Department

Civil Engineering

First Advisor

Dr. Jay Puckett

Description

Traffic signal poles and high-mast poles are used by transportation agencies to control and illuminate intersections; their structural design is governed by national specifications. Unfortunately, these flexible structures are susceptible to vibration from wind which leads to fatigue cracking near the welds. Recent changes to the requirements have called for expensive member size increases. However, for areas that have no problems with failures, such increases may be unnecessary and uneconomical. In a previous study conducted by the University of Wyoming, fatigue cracking of traffic signal poles was determined to be directly related to the average wind speed. However, high-mast data did not indicate the same behavior. The goal of this research is to gain a more complete understanding of the relation between wind speed and high-mast pole cracking through both the collection of more data and wind load modeling. It is hypothesized that the cracking is related not to the wind speed, but rather the wind that causes vortices to be shed at frequencies near a resonance. Through a database that will be created and a wind modeling sheet, it will be possible to make further recommendations to better predict where high-mast poles must be designed to be particularly fatigue resistant.

Comments

Oral Presentation, Wyoming NSF EPSCoR and NASA Space Grant Program

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Study of the Effects of Wind Power To Establish Fatigue Design Criteria for High-Mast Poles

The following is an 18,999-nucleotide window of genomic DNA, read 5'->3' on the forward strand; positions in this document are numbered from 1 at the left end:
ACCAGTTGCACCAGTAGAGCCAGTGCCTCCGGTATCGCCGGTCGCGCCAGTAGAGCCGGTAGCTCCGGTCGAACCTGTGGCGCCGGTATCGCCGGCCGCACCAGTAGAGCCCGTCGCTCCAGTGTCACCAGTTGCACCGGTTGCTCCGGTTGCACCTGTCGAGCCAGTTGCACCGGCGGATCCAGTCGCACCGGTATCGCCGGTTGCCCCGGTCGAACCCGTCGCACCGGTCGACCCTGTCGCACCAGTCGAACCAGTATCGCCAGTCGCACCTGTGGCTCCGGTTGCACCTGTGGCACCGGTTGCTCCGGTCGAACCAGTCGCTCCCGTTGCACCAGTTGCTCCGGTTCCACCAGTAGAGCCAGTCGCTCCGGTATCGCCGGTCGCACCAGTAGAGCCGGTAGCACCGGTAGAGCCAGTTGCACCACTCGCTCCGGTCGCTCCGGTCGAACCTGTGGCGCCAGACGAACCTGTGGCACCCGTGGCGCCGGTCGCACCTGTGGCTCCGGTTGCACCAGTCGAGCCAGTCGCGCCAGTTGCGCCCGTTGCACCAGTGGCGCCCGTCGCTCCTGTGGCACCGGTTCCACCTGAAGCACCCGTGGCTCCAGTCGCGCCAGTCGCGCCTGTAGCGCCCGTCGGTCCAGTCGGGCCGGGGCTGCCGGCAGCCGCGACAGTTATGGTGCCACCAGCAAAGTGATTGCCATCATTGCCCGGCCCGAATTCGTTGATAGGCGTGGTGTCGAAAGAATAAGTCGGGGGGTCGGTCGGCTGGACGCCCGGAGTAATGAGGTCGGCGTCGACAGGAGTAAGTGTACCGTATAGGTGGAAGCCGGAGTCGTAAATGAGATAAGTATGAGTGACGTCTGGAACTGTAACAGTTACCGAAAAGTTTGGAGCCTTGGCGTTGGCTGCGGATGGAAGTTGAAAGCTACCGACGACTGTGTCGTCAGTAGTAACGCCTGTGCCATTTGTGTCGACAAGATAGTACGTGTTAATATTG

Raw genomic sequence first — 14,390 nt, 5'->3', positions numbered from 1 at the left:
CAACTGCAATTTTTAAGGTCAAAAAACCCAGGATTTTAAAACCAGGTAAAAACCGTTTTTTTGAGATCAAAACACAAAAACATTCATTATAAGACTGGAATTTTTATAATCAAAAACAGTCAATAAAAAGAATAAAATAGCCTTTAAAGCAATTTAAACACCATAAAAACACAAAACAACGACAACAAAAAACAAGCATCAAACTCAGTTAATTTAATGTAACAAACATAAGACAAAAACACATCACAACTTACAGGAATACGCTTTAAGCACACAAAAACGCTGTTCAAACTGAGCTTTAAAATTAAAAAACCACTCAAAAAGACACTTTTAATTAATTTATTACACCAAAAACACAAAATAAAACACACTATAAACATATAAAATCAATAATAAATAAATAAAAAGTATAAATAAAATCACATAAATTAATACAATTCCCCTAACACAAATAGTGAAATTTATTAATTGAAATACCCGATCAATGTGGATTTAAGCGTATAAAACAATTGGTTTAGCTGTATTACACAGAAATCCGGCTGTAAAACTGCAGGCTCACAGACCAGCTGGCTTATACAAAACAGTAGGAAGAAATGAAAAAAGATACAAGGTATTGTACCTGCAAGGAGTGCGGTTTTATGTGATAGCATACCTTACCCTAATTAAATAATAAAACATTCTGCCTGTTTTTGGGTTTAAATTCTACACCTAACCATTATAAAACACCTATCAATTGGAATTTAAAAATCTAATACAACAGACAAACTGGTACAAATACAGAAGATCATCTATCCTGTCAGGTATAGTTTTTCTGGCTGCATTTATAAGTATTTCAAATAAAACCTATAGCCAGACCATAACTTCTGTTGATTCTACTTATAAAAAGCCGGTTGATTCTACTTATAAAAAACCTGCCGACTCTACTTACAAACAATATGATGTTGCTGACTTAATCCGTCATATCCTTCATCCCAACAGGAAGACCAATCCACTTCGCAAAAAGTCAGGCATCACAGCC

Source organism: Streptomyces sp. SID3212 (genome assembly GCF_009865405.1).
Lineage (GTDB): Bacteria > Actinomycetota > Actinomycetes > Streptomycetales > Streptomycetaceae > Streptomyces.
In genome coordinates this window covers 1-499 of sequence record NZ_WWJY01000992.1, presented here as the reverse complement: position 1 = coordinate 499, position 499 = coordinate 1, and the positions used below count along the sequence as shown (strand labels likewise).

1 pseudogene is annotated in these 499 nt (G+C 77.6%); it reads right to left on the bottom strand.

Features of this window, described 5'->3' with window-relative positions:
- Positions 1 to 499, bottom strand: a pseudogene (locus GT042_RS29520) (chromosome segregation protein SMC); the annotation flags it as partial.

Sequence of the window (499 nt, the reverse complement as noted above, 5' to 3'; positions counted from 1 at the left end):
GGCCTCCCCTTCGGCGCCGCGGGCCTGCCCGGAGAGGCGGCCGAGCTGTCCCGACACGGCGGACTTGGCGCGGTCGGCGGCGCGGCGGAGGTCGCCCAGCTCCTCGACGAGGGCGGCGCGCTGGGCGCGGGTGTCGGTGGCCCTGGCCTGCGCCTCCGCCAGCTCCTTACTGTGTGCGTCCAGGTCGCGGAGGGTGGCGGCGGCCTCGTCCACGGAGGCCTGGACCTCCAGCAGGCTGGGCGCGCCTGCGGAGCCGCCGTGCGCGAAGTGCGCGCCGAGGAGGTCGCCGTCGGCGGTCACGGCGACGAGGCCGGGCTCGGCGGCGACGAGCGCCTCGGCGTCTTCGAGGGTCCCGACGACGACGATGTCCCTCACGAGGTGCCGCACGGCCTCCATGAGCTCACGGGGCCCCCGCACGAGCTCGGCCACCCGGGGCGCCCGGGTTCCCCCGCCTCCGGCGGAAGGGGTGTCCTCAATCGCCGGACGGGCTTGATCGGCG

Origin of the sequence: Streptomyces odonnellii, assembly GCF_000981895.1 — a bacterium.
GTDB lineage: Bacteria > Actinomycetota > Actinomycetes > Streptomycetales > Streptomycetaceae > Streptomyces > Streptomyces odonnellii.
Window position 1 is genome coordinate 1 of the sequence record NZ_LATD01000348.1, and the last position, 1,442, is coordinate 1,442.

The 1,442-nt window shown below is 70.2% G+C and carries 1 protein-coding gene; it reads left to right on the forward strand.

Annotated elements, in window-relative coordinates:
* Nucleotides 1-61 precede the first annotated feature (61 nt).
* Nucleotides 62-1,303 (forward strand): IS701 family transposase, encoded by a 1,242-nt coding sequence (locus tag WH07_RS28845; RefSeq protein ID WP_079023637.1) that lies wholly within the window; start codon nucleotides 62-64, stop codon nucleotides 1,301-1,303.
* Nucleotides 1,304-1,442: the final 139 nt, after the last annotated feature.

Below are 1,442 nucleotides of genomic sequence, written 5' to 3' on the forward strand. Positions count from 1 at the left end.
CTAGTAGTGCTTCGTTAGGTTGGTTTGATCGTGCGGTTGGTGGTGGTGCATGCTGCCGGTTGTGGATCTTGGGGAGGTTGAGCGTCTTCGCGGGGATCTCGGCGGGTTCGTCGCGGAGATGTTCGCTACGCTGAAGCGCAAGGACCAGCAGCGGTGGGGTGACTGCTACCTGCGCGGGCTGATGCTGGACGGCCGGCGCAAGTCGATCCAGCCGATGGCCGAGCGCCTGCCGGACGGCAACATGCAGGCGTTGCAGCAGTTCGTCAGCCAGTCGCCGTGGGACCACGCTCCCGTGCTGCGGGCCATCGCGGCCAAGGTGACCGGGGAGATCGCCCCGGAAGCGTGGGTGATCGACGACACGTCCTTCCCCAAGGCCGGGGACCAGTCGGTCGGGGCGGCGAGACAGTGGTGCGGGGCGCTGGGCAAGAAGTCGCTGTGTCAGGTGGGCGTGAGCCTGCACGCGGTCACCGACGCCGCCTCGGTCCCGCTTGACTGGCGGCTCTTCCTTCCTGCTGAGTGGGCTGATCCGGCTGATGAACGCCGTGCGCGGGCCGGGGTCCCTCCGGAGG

Traffic signal poles and high-mast poles are used by transportation agencies to control and illuminate intersections; their structural design is governed by national specifications. Unfortunately, these flexible structures are susceptible to vibration from wind which leads to fatigue cracking near the welds. Recent changes to the requirements have called for expensive member size increases. However, for areas that have no problems with failures, such increases may be unnecessary and uneconomical. In a previous study conducted by the University of Wyoming, fatigue cracking of traffic signal poles was determined to be directly related to the average wind speed. However, high-mast data did not indicate the same behavior. The goal of this research is to gain a more complete understanding of the relation between wind speed and high-mast pole cracking through both the collection of more data and wind load modeling. It is hypothesized that the cracking is related not to the wind speed, but rather the wind that causes vortices to be shed at frequencies near a resonance. Through a database that will be created and a wind modeling sheet, it will be possible to make further recommendations to better predict where high-mast poles must be designed to be particularly fatigue resistant.